Previous studies showed that quercetin could promote the osteogenic differentiation of MG-63 human osteoblasts through the ERK signaling pathway [26, 33]; however, it has remained largely unknown whether the p38 and JNK signaling pathways, the other two important pathways in MAPK signaling, are involved in this process. It is well known that the ERK, p38 and JNK pathways are crucial for the regulation of cell proliferation, osteoblast differentiation and skeletal development [93, 94]. In particular, the ERK signaling pathway can be activated in cells throughout the developmental phase, which can promote immediate early gene expression, reinforce matrix mineralization and promote osteogenic differentiation . The p38 signaling pathway plays an important role in cell growth, survival and differentiation . The JNK signaling pathway has been reported to potentially enhance OCN mRNA level and to be involved in BMP-2-induced osteoblastic cell differentiation [97, 98]. Our present findings showed that quercetin could activate the ERK and p38 signaling pathways, resulting in higher p-ERK and p-p38 protein levels at 120 min. However, quercetin did not lead to significant activation of the JNK signaling pathway. Furthermore, to demonstrate whether the stimulatory effect of quercetin on the proliferation and differentiation of rBMSCs is dependent on the ERK and p38 signaling pathways, the specific ERK and p38 inhibitors PD98059 and SB202190 were applied to quercetin-treated rBMSCs, respectively. The results showed that pretreatment with PD98059 and SB202190 blocked quercetin-induced ERK and p38 phosphorylation, respectively. Moreover, quercetin-stimulated ALP activity and the expression of osteogenic genes (Runx2, COL1, BSP, BMP-2, OPN and OCN) and angiogenic genes (VEGF and ANG-1) could be repressed by either PD98059, or SB202190, respectively. Moreover, the inhibitor SB202190 could also inhibit phosphorylation of the ERK signaling pathway in the present study. Previous study also reported that the p38 inhibitor was found to abrogate TNF-alpha-induced ERK phosphorylation in human proximal tubular epithelial cells . It has been suggested that there are several points shared between the ERK and the p38 signaling pathways, leading to cross-talk between these two pathways [100, 101]. Therefore, p38 may also regulate ERK phosphorylation in the context of the effects of quercetin, although this concept requires further evaluation in our future studies. All of these data indicated that quercetin stimulated the proliferation, osteogenic differentiation and angiogenic factor expression of rBMSCs, partially through the ERK and p38 signaling pathways.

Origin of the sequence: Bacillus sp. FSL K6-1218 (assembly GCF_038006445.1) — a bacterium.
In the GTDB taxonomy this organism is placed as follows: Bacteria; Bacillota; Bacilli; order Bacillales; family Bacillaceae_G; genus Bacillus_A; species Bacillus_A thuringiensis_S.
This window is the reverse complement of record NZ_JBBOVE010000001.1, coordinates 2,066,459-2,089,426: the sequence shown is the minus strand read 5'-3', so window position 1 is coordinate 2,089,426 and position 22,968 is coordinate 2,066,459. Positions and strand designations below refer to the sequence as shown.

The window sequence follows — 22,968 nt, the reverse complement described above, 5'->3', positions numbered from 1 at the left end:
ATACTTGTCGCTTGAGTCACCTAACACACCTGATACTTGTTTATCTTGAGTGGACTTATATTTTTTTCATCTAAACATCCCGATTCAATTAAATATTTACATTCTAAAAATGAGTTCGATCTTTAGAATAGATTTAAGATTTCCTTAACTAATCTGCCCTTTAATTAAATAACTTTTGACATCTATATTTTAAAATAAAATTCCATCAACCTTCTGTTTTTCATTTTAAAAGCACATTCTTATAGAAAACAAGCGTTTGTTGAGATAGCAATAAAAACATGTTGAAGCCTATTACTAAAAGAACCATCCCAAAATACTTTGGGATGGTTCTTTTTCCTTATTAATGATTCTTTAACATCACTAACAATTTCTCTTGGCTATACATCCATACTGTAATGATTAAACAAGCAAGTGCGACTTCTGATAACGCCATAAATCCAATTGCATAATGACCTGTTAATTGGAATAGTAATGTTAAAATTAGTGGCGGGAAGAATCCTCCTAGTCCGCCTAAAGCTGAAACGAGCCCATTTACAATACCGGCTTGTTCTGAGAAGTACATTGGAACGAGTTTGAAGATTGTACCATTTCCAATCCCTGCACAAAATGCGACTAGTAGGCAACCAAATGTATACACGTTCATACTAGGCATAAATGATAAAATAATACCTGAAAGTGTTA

In conclusion, quercetin could promote the cell proliferation, osteogenic differentiation and angiogenic factor expression of rBMSCs in a dose-dependent manner, and a concentration of 2 μM quercetin achieved the greatest stimulatory effect. Furthermore, the ERK and the p38 signaling pathways might play an important role in this process. It is suggested that quercetin may represent a drug that can be potentially applied for bone regeneration.
S1 Fig. Typan blue staining for cell viability.
The effect of quercetin at different concentrations (0, 1, 2, 5 and 10 μM) on the cell viability of rBMSCs at 24 hours. The 0 μM group was treated as the control group (0).
S2 Fig. FACS flow cytometer for cell apoptosis.
Quantitative analysis of the percentages of early apoptotic cells (A) and necrotic/late apoptotic cells (B) of rBMSCs cultured with quercetin at different concentrations (0, 1, 2, 5 and 10 μM) at 24 hours. The 0 μM group was treated as the control group (0).
S3 Fig. Cellular morphology.
The cellular morphology detected by actin cytoskeletal staining showing at 6 and 24 hours.
S4 Fig. Gene expression of rBMSCs treated with different concentrations of quercetin at day 7.
The osteogenic and angiogenic genes expression of BMSCs cultured in DMEM medium with quercetin at different concentrations (0, 1, 2, 5 and 10 μM) for 7 days. *p < 0.05 indicates the quercetin-treated groups vs the control group (0 μM); ▲p < 0.05 indicates the 2 μM group vs the other quercetin groups.
Conceived and designed the experiments: YX LX KL. Performed the experiments: YZ YW XZ. Analyzed the data: YZ LX. Contributed reagents/materials/analysis tools: KL YX XJ. Wrote the paper: YZ LX KL YX.